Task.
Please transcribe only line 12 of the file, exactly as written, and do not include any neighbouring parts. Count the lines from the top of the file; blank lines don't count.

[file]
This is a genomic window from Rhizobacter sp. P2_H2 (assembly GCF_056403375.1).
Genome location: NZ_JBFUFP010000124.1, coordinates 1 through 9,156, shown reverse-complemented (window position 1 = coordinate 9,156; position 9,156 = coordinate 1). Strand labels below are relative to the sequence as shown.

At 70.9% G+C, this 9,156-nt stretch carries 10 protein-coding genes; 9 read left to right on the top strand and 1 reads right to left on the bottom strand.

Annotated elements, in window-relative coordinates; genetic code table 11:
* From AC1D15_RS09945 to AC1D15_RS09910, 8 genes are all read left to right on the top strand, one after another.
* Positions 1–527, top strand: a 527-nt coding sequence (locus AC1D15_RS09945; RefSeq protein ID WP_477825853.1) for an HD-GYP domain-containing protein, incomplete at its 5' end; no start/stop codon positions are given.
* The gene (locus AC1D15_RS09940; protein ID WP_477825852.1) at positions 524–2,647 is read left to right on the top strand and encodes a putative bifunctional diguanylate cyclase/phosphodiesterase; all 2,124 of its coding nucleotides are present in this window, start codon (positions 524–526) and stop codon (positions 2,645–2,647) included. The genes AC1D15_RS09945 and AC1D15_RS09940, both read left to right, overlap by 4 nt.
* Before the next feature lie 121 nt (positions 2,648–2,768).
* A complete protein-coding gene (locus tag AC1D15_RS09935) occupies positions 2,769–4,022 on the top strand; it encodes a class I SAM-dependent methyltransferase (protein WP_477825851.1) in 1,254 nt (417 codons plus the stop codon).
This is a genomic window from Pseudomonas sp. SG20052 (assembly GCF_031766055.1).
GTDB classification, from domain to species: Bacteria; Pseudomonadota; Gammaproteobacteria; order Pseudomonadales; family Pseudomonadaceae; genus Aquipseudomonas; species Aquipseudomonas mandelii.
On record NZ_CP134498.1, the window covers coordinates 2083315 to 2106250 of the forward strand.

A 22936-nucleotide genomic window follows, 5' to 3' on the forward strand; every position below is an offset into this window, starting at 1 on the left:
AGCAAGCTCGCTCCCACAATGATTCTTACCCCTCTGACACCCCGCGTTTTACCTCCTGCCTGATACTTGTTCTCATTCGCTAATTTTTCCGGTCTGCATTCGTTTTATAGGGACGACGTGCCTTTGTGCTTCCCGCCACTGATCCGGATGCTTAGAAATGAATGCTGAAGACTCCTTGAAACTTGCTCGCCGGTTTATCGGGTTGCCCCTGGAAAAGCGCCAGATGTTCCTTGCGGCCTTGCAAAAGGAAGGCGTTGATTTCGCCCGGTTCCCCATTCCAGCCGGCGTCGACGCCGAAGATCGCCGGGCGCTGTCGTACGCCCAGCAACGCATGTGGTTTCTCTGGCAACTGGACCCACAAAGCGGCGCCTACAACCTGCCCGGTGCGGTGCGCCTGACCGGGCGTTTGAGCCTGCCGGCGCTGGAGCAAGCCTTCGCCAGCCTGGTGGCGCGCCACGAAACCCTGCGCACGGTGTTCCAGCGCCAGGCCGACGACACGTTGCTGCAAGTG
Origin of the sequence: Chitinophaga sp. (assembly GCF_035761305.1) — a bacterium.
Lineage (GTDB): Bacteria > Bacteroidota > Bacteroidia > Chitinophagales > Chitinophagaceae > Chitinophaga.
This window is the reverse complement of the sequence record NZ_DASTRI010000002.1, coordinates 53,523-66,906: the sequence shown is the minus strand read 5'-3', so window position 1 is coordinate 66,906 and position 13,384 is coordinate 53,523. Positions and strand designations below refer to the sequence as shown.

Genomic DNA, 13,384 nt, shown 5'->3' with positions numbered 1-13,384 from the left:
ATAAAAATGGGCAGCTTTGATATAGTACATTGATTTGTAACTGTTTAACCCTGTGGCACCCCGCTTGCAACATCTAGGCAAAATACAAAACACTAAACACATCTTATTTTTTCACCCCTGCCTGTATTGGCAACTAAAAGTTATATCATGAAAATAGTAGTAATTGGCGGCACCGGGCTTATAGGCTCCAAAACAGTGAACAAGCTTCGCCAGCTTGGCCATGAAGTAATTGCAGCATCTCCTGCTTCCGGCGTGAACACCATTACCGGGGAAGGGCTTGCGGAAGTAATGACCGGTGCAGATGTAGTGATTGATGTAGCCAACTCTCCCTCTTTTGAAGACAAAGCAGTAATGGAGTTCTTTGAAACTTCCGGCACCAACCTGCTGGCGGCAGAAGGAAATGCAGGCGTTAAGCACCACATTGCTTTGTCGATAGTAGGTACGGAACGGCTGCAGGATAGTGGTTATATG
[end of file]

On record NZ_CP134498.1, the window covers coordinates 2083315 to 2106250 of the forward strand.